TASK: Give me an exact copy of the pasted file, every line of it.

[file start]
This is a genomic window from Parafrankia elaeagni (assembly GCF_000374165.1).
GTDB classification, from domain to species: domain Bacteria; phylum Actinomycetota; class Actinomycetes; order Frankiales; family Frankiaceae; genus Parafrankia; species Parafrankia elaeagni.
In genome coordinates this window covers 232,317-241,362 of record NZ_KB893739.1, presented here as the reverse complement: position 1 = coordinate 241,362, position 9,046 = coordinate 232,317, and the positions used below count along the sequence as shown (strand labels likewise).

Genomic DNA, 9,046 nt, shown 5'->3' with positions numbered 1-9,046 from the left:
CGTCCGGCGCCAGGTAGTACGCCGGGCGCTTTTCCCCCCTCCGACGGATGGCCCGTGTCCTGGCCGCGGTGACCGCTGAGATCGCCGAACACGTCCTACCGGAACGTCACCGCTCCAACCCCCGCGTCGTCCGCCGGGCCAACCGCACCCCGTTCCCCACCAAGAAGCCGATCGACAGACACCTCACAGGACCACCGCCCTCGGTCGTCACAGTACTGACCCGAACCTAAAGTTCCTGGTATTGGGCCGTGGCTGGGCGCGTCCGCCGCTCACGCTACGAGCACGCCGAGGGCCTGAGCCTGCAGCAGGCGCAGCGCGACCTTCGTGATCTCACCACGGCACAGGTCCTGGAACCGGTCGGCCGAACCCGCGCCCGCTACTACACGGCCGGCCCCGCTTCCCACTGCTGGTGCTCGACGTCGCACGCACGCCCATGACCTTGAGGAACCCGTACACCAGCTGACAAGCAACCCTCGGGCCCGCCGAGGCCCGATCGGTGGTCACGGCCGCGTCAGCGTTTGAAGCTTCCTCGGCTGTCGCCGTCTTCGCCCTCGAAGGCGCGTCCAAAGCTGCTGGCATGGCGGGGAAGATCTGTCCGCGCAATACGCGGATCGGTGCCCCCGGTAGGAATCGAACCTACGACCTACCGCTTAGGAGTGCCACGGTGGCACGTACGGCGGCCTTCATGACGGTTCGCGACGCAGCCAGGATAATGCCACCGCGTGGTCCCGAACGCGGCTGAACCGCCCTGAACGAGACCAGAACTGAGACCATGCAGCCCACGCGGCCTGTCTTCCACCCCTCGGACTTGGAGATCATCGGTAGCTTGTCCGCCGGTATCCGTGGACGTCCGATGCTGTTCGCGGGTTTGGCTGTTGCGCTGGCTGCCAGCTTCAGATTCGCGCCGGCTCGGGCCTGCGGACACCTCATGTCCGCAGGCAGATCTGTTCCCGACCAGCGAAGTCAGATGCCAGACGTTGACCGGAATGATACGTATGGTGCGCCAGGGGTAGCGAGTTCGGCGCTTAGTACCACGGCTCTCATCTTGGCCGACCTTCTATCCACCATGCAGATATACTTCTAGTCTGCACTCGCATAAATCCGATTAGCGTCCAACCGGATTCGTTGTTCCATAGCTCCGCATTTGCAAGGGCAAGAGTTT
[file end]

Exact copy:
This is a genomic window from Parafrankia elaeagni (assembly GCF_000374165.1).
GTDB classification, from domain to species: domain Bacteria; phylum Actinomycetota; class Actinomycetes; order Frankiales; family Frankiaceae; genus Parafrankia; species Parafrankia elaeagni.
In genome coordinates this window covers 232,317-241,362 of record NZ_KB893739.1, presented here as the reverse complement: position 1 = coordinate 241,362, position 9,046 = coordinate 232,317, and the positions used below count along the sequence as shown (strand labels likewise).

Genomic DNA, 9,046 nt, shown 5'->3' with positions numbered 1-9,046 from the left:
CGTCCGGCGCCAGGTAGTACGCCGGGCGCTTTTCCCCCCTCCGACGGATGGCCCGTGTCCTGGCCGCGGTGACCGCTGAGATCGCCGAACACGTCCTACCGGAACGTCACCGCTCCAACCCCCGCGTCGTCCGCCGGGCCAACCGCACCCCGTTCCCCACCAAGAAGCCGATCGACAGACACCTCACAGGACCACCGCCCTCGGTCGTCACAGTACTGACCCGAACCTAAAGTTCCTGGTATTGGGCCGTGGCTGGGCGCGTCCGCCGCTCACGCTACGAGCACGCCGAGGGCCTGAGCCTGCAGCAGGCGCAGCGCGACCTTCGTGATCTCACCACGGCACAGGTCCTGGAACCGGTCGGCCGAACCCGCGCCCGCTACTACACGGCCGGCCCCGCTTCCCACTGCTGGTGCTCGACGTCGCACGCACGCCCATGACCTTGAGGAACCCGTACACCAGCTGACAAGCAACCCTCGGGCCCGCCGAGGCCCGATCGGTGGTCACGGCCGCGTCAGCGTTTGAAGCTTCCTCGGCTGTCGCCGTCTTCGCCCTCGAAGGCGCGTCCAAAGCTGCTGGCATGGCGGGGAAGATCTGTCCGCGCAATACGCGGATCGGTGCCCCCGGTAGGAATCGAACCTACGACCTACCGCTTAGGAGTGCCACGGTGGCACGTACGGCGGCCTTCATGACGGTTCGCGACGCAGCCAGGATAATGCCACCGCGTGGTCCCGAACGCGGCTGAACCGCCCTGAACGAGACCAGAACTGAGACCATGCAGCCCACGCGGCCTGTCTTCCACCCCTCGGACTTGGAGATCATCGGTAGCTTGTCCGCCGGTATCCGTGGACGTCCGATGCTGTTCGCGGGTTTGGCTGTTGCGCTGGCTGCCAGCTTCAGATTCGCGCCGGCTCGGGCCTGCGGACACCTCATGTCCGCAGGCAGATCTGTTCCCGACCAGCGAAGTCAGATGCCAGACGTTGACCGGAATGATACGTATGGTGCGCCAGGGGTAGCGAGTTCGGCGCTTAGTACCACGGCTCTCATCTTGGCCGACCTTCTATCCACCATGCAGATATACTTCTAGTCTGCACTCGCATAAATCCGATTAGCGTCCAACCGGATTCGTTGTTCCATAGCTCCGCATTTGCAAGGGCAAGAGTTT